Got Nikon SB-800? Lucky You.
Here's a bounce flash diffuser for low bucks that you make yourself from anything white, silver, gold or platinum.
Kidding about the platinum.
Warning: Cost will be possibly over $0.50!
I want my flash to be... I dunno... softer.
Sure, you can put that little diffusion dome on top of your SB-800 and drive out the harsh lighting effect of direct flash, somewhat, but how about something closer to bounce flash, even at night in the upper 40? (Acres, that is, implying outside where the ceiling is apparently 13.8 billion light years away, and isn't very reflective.)
We see a number of photographers with some ready-made $49.96 white card mounted on their flash units, and the pictures look pretty good, but golly, for that money, you could get an eBook about your Nikon and have the tiniest amount of change left over. The eBook might well do you a lot more good in all of your pictures, including the flash shots with your SB-800.
Fellow photographer, Snook, whose images are often gathered in the rough and tumble environment of the mosh pit at rock concerts and nightclubs all over Los Angeles, got his SB-800 last year and hasn't looked back. Of course, he looks back at his images, that's not what I meant.
Anyhow, someone on DP Review showed a flash diffuser made from white board (we can't find it in their archives) and he said (typical), "Why, I can make a better one than that!" So he did, and here it is as a Holiday Gift to all you SB-800 owners who can afford it. In spite of the coincidental price, rapper 50 cent does not endorse this product. But may have already been shot with it.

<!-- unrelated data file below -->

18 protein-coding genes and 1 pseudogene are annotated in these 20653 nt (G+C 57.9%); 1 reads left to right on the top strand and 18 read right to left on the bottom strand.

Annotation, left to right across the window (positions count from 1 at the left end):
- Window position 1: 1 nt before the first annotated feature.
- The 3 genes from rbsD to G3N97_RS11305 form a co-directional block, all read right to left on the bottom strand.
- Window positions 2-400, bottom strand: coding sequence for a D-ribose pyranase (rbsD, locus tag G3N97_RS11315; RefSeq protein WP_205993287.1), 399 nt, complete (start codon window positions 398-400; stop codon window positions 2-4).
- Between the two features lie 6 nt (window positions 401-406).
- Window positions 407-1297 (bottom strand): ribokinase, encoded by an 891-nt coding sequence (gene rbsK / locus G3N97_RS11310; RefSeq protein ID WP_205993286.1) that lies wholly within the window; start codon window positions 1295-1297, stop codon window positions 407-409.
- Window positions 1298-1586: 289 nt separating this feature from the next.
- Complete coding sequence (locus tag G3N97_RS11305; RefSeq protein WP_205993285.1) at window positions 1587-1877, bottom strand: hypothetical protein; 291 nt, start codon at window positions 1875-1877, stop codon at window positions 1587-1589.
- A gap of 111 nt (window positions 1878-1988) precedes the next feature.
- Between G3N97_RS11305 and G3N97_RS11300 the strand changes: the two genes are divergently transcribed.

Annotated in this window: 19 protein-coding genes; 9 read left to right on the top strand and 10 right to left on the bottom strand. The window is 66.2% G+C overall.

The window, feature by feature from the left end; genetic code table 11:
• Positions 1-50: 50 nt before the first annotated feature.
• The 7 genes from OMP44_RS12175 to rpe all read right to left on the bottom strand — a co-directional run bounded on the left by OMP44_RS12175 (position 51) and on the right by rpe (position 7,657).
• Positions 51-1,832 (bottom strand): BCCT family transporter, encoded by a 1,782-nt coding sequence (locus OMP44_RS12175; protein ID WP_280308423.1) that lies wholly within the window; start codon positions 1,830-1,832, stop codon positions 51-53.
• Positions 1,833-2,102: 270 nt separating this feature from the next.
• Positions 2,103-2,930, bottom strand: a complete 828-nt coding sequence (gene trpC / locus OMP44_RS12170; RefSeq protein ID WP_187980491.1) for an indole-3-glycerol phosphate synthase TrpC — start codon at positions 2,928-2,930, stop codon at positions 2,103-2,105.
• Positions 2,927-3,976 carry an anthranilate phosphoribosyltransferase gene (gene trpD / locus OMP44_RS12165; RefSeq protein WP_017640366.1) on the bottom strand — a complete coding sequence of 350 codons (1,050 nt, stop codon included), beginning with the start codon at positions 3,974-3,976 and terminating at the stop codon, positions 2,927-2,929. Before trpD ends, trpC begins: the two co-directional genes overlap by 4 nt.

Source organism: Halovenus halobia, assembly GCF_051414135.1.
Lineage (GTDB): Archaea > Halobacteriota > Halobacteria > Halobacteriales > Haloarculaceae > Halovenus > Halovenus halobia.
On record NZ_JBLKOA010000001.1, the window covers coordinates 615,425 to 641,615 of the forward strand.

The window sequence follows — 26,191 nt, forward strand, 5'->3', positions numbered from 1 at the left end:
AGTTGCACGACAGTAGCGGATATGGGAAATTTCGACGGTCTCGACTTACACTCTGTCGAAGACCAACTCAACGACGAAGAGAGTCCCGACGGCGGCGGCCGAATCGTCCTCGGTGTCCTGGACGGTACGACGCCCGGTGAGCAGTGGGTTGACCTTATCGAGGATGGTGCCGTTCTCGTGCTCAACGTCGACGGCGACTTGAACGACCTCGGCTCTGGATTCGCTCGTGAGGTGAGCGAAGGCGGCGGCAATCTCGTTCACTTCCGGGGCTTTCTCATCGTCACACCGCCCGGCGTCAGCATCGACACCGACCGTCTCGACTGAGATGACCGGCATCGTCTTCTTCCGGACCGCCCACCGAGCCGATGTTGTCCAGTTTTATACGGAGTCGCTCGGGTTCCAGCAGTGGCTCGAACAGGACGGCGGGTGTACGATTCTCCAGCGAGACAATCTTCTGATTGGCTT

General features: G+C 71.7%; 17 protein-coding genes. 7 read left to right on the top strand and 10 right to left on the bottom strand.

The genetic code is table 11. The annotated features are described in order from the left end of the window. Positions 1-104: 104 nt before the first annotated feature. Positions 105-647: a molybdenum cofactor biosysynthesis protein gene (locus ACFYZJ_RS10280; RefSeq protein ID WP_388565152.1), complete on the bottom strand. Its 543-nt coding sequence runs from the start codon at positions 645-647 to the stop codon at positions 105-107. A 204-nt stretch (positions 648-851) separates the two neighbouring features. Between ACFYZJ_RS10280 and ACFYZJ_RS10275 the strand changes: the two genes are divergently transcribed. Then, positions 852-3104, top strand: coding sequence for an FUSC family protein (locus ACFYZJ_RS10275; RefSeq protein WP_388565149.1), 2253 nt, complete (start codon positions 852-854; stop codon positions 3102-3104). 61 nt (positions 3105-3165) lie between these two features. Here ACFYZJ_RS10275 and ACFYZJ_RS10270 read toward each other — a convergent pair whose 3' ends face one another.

Download this pattern and print it out at 300 ppi. Click on the image and tell your browser to display the picture on a new page, then download that to your clipboard or desktop, or wherever is convenient. It's full size, actual size at 300 ppi.
Like a dress pattern, lay it on top of a sheet of that flat, rubbery white foam board (if that term applies) sold in Art Supply or Craft Supply stores. The gray lines are for scoring only. Don't use a knife on those. You just want to dent the stuff.
Fiber-Craft Foam Sheet (product #15200-01) is the stuff I use, and recommend. Michael's Arts and Crafts Supply near me sells it in 12 x 18 inch (30 x 45 cm) sheets for a buck. With a little judicious cutting (Xacto), one sheet will make five reflectors with this pattern. That makes me a headline liar.
Actual cost per each, just under $0.20 if you cut well. Score the gray lines just enough to let the thing take shape when you wrap it around the head of your upward-pointing flash.
A rubber band holds it onto the flash, and these Foam Sheet versions take mosh pit activity well.
Snook's design embodies several refinements. Scores allow the natural spring of the foam sheet to tip forward, bending the side panels only, trapping much of the flash blast. The ever-so-slightly-wider base also helps tip the upper panel forward. The prototype, in the picture up top, was not quite so refined. But do get one of those fat, sassy rubber bands to hold it in place.
Some of the flash goes off into the ceiling where it bounces environmentally. Most of it spreads from the diffuser making nice eye-highlights and very soft shadows. If a raging rocker grabs for the camera (it's been known to happen) all he gets is 20¢ worth of fluff. Keep another one under your shirt for moshtography.
He tried several other materials. embossed silver and gold plastic sheets of stiffer stuff. Heavy white craft paper. You can experiment with anything that wraps.
* Because it bounces. If we had meant the lexible foam sheeting, we would have worked out some pun-filled reference to the quantum foam basis of space/time at the Planke scale, through which photons must negotiate their appointed rounds. But we didn't out of respect for your holiday mood.
(c) 2007 Peter iNova. All rights reserved. Do not reprint. Simply add a link to this page.